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Remaking the Meeting-Cam

Microsoft prototypes automatically track speakers and provide panoramic views of the conference room.

When you can’t attend a crucial meeting or presentation, is a videoconference almost as good as being there? Typically not, unless you’ve got expensive professional staff available to handle the video.

To tackle this problem, Microsoft Research has built prototype systems that use automated camera management and 360-degree panoramic camera technologies. Developers presented the results last week at the annual Association for Computing Machinery’s Special Interest Group on Computer/Human Interaction Conference, held in Seattle.

Those Pesky Humans

Digital video quality is soaring and the cost of digital storage media and digital video cameras continues to plummet. Still, a single camera operator still costs $500 or more for a single lecture, says Anoop Gupta, senior researcher in Microsoft Research’s (MSR) collaboration and multimedia systems group. Gupta bases his cost figures on MSR’s own experiences in making streaming versions of talks by visitors available over the corporate network, both live and for later playback.

Apart from cost, the presence of a cameraperson-usually an outsider-has a psychological impact that tends to change the dynamics of group meetings or lectures.

The researchers attacked both problems by designing a system that mimics the actions of human camera operators. They began by interviewing seven of Microsoft’s in-house video producers about the camera techniques they used and then evaluated those techniques to identify which ones could be duplicated by automation.

They designed a system that simultaneously edits a lecture while it is in process, making the video appropriate for both live and on-demand viewing. For instance, if an initial (or “establishing”) shot of the speaker is taken from one side, all subsequent shots should be taken from that side. Otherwise, if the speaker is moving, a shot from the opposite side would confuse the viewer by making it appear that the speaker has changed direction. Additionally, the camera should stay put unless the speaker moves out of an already established zone of movement.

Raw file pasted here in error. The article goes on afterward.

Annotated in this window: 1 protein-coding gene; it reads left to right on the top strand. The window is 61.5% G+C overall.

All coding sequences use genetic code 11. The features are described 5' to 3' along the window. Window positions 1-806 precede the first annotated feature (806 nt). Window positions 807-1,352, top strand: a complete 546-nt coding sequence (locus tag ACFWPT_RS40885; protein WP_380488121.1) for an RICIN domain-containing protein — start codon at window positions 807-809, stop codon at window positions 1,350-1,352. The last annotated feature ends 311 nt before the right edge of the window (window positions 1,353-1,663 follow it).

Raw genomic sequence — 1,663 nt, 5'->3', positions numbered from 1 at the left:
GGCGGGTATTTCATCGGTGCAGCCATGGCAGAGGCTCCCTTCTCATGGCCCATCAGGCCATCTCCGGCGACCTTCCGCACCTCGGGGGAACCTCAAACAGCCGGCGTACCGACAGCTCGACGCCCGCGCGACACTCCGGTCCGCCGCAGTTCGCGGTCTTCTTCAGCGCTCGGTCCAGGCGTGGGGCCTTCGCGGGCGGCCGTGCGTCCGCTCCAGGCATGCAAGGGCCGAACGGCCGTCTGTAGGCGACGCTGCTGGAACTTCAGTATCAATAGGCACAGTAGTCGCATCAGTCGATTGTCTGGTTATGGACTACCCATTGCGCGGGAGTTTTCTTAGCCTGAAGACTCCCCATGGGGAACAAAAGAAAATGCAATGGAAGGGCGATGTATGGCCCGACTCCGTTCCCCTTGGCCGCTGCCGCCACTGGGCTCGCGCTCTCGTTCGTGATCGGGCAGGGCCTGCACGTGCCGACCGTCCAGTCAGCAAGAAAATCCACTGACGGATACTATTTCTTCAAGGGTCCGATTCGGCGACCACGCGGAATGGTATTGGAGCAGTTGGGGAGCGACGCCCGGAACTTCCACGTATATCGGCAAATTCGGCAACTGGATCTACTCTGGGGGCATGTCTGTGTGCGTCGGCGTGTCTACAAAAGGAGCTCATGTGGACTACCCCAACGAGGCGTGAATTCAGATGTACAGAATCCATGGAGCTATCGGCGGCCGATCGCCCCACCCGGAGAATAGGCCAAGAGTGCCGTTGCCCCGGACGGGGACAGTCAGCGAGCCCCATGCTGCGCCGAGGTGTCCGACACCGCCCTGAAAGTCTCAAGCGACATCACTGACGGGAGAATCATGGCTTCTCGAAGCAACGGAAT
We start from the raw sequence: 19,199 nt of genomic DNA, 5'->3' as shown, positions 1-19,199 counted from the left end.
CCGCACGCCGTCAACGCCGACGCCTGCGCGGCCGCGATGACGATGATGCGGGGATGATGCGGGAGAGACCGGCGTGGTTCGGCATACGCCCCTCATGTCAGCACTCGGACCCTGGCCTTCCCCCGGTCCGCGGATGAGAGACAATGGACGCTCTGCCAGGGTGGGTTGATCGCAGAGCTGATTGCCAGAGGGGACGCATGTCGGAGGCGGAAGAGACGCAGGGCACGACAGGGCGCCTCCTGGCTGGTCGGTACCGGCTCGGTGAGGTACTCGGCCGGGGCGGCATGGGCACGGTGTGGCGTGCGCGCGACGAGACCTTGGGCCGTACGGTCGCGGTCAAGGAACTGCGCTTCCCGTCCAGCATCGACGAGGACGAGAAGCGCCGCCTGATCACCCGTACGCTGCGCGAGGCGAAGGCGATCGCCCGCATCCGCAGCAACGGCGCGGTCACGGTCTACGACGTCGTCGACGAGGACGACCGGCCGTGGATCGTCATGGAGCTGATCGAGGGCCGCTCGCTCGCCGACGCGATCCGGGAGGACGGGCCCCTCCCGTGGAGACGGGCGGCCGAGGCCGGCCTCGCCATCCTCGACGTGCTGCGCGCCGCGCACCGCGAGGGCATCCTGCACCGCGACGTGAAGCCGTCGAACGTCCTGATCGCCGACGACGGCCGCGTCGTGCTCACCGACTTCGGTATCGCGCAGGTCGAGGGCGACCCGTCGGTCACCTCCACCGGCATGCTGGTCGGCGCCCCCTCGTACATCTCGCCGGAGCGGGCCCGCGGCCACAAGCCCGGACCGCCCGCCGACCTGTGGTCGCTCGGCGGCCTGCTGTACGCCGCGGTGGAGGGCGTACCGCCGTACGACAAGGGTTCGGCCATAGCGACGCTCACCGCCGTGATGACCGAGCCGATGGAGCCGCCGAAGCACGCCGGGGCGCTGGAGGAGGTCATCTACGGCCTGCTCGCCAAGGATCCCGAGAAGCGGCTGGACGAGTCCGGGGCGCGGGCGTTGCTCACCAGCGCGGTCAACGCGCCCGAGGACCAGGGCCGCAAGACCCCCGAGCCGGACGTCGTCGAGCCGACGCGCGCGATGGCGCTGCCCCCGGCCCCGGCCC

These camera-management rules are programmed into the software. So are automatic editing rules, like “when a person in the audience asks a question, promptly show that person” and “don’t cut to a camera that is too dark.” The system uses three cameras-one to track the speaker, one for the audience and questioners, and a third to show presentation graphics.

Other labs, including Bellcore (now named Telcordia), have been pursuing similar goals in recent years, and there are some commercial systems on the market. The MSR approach adds some twists-most notably, while some systems use an electronic tag on the speaker to help them track the speaker’s movements, MSR’s prototype uses motion sensors to orient the camera while the audience camera uses microphone triangulation to spot a questioner.

Can viewers tell the difference? MSR researchers asked viewers to distinguish lectures shot and edited by human and automated operators, and a bare majority couldn’t, says Gupta. MSR itself has been using its prototype to webcast lectures on the corporate network.

Seeing the Full View

MSR has also been trying to find ways to make telemeetings seem more natural to viewers. Most teleconferenced meetings today use a single camera in a corner of the room. That produces a decidedly one-sided viewpoint for remote viewers. One solution is to put an “omnidirectional” camera in the center of the meeting, enabling the remote viewers/participants to see everyone at once.

Similar in concept to an omnidirectional microphone, which picks up audio in a 360-degree pattern, an omnidirectional camera picks up everything around it by placing a parabolic mirror directly beneath a camera that is pointed straight down. While this produces a “fish-eye” distortion of the room and everything in it, software can “unwrap” the 360-degree image using well-understood computer vision techniques.

Omnidirectional cameras are expensive-$10,000 or more-so the MSR researchers looked for less costly ways to do the same thing. They found they could come up with the same 360-degree panorama, and with better resolution, by using five inexpensive webcams set in a circle, together with software to correct distortion. That reduced the cost of the camera setup dramatically down to $300.

So far, Microsoft has not announced any plans for commercializing its meeting-room software and is unlikely to offer any of the accompanying hardware. However, the Redmond software giant has not been shy about turning over work done in its four research labs when it can. So one of these days, don’t be too surprised if some of these video technologies show up in your corporate conference room.

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